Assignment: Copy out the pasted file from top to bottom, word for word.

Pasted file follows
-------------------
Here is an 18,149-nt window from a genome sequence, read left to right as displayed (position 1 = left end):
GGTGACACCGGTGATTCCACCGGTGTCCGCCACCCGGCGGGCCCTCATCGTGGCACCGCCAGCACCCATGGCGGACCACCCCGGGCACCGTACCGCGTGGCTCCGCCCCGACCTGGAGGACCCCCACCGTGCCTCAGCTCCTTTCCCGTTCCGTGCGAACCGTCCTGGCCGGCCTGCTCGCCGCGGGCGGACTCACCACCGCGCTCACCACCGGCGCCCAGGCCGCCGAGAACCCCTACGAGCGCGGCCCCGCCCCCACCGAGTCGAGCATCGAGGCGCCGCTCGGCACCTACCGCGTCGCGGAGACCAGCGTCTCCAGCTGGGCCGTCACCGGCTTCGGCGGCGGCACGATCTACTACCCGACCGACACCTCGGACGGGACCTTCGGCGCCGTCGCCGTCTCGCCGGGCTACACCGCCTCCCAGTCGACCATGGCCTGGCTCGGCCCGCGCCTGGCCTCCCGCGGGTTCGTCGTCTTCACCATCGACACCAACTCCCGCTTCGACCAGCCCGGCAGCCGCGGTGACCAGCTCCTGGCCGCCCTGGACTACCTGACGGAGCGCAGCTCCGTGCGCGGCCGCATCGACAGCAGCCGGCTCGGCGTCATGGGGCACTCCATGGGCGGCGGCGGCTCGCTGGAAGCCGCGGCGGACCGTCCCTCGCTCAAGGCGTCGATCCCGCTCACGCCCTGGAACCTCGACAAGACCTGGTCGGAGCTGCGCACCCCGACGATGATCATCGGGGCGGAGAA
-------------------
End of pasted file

Here is an 18,149-nt window from a genome sequence, read left to right as displayed (position 1 = left end):
GGTGACACCGGTGATTCCACCGGTGTCCGCCACCCGGCGGGCCCTCATCGTGGCACCGCCAGCACCCATGGCGGACCACCCCGGGCACCGTACCGCGTGGCTCCGCCCCGACCTGGAGGACCCCCACCGTGCCTCAGCTCCTTTCCCGTTCCGTGCGAACCGTCCTGGCCGGCCTGCTCGCCGCGGGCGGACTCACCACCGCGCTCACCACCGGCGCCCAGGCCGCCGAGAACCCCTACGAGCGCGGCCCCGCCCCCACCGAGTCGAGCATCGAGGCGCCGCTCGGCACCTACCGCGTCGCGGAGACCAGCGTCTCCAGCTGGGCCGTCACCGGCTTCGGCGGCGGCACGATCTACTACCCGACCGACACCTCGGACGGGACCTTCGGCGCCGTCGCCGTCTCGCCGGGCTACACCGCCTCCCAGTCGACCATGGCCTGGCTCGGCCCGCGCCTGGCCTCCCGCGGGTTCGTCGTCTTCACCATCGACACCAACTCCCGCTTCGACCAGCCCGGCAGCCGCGGTGACCAGCTCCTGGCCGCCCTGGACTACCTGACGGAGCGCAGCTCCGTGCGCGGCCGCATCGACAGCAGCCGGCTCGGCGTCATGGGGCACTCCATGGGCGGCGGCGGCTCGCTGGAAGCCGCGGCGGACCGTCCCTCGCTCAAGGCGTCGATCCCGCTCACGCCCTGGAACCTCGACAAGACCTGGTCGGAGCTGCGCACCCCGACGATGATCATCGGGGCGGAGAA